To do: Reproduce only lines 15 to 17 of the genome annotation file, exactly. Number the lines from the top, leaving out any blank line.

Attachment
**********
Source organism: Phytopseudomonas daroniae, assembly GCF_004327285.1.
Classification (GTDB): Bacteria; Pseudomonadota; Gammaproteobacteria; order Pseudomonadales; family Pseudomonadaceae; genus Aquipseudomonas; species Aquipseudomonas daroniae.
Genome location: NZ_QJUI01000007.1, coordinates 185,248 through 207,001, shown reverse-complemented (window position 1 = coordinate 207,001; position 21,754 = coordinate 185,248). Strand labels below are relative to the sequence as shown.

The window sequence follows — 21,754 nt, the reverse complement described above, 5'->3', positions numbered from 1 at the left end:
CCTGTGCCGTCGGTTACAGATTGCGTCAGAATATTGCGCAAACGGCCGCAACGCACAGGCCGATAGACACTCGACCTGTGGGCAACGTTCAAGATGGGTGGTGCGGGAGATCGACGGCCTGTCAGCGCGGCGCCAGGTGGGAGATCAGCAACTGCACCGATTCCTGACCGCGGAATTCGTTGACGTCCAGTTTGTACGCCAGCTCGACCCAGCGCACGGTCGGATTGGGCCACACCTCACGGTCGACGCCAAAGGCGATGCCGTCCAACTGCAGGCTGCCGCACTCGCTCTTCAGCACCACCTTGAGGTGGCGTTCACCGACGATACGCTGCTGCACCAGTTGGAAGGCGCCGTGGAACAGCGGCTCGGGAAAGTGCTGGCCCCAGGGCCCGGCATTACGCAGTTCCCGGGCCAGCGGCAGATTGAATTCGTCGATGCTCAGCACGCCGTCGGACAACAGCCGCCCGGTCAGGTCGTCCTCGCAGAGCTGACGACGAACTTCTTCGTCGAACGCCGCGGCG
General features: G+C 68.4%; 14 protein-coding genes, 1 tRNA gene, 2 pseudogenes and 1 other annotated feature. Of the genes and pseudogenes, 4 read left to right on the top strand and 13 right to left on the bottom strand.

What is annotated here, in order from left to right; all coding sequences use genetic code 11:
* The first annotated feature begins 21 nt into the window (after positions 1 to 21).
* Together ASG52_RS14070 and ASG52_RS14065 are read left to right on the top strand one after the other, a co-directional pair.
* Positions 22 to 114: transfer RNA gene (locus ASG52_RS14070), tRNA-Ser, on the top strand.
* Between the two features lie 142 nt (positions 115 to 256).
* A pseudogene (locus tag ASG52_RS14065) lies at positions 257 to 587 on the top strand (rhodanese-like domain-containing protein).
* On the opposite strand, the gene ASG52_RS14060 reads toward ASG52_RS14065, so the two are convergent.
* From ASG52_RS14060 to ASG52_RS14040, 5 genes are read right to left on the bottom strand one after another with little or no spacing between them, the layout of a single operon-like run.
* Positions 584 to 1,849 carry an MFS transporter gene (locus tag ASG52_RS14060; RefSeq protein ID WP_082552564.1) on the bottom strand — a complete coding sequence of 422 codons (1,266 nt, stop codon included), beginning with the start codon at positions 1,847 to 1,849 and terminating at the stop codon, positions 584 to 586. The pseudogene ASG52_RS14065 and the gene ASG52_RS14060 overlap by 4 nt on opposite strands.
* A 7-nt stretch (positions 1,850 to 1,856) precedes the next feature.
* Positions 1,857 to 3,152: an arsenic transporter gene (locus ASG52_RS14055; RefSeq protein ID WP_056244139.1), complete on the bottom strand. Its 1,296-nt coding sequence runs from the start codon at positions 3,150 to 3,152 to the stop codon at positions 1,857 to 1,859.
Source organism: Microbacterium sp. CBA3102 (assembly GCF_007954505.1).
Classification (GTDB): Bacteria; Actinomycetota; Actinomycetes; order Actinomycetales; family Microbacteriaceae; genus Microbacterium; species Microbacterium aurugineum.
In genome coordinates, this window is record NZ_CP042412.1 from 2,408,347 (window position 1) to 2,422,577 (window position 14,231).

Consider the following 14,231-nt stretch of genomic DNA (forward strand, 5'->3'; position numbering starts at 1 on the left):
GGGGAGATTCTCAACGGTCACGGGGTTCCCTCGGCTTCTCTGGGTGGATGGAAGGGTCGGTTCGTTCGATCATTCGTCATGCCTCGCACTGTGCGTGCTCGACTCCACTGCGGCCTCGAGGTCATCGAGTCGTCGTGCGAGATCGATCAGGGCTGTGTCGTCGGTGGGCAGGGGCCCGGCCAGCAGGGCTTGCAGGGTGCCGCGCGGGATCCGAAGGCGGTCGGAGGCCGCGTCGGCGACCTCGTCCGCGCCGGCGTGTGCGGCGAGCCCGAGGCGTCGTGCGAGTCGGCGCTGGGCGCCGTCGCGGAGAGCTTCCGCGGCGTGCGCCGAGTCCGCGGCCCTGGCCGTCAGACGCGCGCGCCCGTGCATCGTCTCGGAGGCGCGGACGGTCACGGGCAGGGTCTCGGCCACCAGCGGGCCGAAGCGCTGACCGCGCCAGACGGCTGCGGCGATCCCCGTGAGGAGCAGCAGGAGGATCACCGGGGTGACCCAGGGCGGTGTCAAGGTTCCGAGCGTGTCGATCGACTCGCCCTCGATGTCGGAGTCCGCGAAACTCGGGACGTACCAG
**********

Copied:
* Positions 584 to 1,849 carry an MFS transporter gene (locus tag ASG52_RS14060; RefSeq protein ID WP_082552564.1) on the bottom strand — a complete coding sequence of 422 codons (1,266 nt, stop codon included), beginning with the start codon at positions 1,847 to 1,849 and terminating at the stop codon, positions 584 to 586. The pseudogene ASG52_RS14065 and the gene ASG52_RS14060 overlap by 4 nt on opposite strands.
* A 7-nt stretch (positions 1,850 to 1,856) precedes the next feature.
* Positions 1,857 to 3,152: an arsenic transporter gene (locus ASG52_RS14055; RefSeq protein ID WP_056244139.1), complete on the bottom strand. Its 1,296-nt coding sequence runs from the start codon at positions 3,150 to 3,152 to the stop codon at positions 1,857 to 1,859.